Sunday, April 22, 2012

Scientists develop real-life Dr. Who-like sonic screwdriver

If you are a fan of the British television series, Dr. Who, then you know what a sonic screwdriver is. If you are not, get ready for the real thing: British scientists have created a real-world working prototype of the futuristic all-in-one tool.
As shown in the Dr. Who TV series, the sonic screwdriver is a multi-function tool used by The Doctor in various ways. It can pick locks, perform medical scans, and much, much more, and is sort of a miniaturized version of a Star Trek tricorder, about the same size as an old-style non-electronic tire gauge.

The device was introduced to the series in 1968, and was used regularly until 1982, when it was written out of the series due to the fact that it tended to make escapes from situations too easy (robotic dog K-9 was also booted from the series for much the same reason).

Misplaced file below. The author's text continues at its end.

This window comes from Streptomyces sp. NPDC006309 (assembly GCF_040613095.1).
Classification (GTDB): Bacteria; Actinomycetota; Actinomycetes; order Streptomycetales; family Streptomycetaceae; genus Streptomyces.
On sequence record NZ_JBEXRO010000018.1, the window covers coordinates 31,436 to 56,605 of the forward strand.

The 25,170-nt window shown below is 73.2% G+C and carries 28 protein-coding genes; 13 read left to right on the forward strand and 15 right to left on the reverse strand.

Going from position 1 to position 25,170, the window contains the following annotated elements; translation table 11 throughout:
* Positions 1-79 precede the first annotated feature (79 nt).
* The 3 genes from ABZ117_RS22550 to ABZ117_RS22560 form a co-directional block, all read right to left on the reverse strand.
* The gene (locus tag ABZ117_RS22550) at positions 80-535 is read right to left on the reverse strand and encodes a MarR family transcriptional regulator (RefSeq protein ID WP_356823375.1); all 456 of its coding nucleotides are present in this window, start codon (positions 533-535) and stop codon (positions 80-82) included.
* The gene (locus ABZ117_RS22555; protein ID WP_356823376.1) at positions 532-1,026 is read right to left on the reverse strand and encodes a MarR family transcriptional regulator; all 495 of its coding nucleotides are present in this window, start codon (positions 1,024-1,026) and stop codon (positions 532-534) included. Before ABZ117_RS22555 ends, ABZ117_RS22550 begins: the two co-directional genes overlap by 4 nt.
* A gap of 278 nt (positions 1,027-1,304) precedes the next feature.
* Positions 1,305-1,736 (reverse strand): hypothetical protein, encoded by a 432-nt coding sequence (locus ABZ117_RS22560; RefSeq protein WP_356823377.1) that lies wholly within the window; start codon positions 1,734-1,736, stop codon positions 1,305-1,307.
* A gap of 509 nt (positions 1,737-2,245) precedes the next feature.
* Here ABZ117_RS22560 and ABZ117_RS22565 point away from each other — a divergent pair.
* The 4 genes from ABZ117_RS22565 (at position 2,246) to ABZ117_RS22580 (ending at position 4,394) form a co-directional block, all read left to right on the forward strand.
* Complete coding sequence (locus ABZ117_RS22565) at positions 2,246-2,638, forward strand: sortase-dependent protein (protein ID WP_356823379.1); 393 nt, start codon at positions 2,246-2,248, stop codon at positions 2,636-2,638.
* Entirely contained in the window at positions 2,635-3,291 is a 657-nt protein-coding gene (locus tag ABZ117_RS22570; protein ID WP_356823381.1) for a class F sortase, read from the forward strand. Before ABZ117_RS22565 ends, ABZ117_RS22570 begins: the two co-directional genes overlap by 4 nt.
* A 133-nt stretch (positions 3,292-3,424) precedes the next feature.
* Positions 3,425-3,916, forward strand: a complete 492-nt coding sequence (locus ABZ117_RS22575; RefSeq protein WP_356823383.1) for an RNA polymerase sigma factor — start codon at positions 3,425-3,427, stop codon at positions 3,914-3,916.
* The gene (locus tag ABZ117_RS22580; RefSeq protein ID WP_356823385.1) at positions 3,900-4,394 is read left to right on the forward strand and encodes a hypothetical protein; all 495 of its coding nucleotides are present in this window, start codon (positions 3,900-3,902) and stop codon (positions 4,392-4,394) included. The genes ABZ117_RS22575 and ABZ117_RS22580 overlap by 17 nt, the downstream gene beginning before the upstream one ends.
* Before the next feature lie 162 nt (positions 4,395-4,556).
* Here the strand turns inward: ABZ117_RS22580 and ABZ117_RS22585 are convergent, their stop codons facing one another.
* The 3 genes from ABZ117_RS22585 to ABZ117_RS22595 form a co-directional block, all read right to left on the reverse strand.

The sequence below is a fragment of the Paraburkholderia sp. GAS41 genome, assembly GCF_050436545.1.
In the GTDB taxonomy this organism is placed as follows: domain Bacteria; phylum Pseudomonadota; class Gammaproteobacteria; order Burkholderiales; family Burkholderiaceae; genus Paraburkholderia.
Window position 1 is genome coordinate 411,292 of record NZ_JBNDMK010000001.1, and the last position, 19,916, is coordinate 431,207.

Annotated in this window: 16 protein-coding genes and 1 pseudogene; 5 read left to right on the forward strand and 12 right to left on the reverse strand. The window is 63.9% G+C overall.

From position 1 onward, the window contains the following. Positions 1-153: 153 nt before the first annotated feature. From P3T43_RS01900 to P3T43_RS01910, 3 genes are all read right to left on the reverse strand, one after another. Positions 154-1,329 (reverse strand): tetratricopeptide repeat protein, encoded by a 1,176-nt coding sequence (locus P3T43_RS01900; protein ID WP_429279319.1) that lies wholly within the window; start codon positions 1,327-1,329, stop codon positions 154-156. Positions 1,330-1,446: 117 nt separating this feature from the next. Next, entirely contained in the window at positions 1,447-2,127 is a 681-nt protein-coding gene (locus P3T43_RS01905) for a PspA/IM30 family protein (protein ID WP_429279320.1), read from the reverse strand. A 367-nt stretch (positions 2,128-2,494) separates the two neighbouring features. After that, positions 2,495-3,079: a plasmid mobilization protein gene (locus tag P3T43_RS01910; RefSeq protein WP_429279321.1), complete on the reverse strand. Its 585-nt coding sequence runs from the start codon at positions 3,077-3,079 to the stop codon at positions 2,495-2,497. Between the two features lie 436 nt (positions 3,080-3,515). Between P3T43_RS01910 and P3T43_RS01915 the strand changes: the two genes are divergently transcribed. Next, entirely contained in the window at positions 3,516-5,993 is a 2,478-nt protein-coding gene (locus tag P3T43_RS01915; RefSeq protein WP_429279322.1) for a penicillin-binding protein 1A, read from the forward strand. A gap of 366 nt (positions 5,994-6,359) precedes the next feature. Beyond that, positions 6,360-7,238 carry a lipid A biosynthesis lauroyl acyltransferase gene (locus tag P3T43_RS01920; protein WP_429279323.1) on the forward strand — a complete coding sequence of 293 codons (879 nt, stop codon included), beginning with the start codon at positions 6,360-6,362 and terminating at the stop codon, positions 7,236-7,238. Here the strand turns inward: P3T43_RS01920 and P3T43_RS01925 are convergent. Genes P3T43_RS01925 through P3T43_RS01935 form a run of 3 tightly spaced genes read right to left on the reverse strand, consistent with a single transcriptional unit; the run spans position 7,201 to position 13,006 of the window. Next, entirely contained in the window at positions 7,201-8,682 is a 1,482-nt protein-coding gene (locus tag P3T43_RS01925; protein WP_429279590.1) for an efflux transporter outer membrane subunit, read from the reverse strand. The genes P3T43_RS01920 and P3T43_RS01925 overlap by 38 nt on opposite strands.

However, it returned in the 1996 Doctor Who TV Movie, and made a full return in the 2005 reboot of the series.

Of course, the real-world sonic screwdriver isn't anywhere near as versatile as The Doctor's. In the video below, it can be seen using ultrasound to rotate and lift a rubber disc floating in a tube of water.

That's a rather prosaic use for the tool, but what researchers see as an actual use for the sonic screwdriver would be as a tool for non-invasive surgery. Dr Mike MacDonald, of the Institute for Medical Science and Technology (IMSAT) at the University of Dundee said:

"Like Dr Who's own device, our sonic screwdriver is capable of much more than just spinning things around."

You can watch a combined video below. It shows the "real" sonic screwdriver, and the David Tennant (10th Doctor) sonic screwdriver being used in a series episode.

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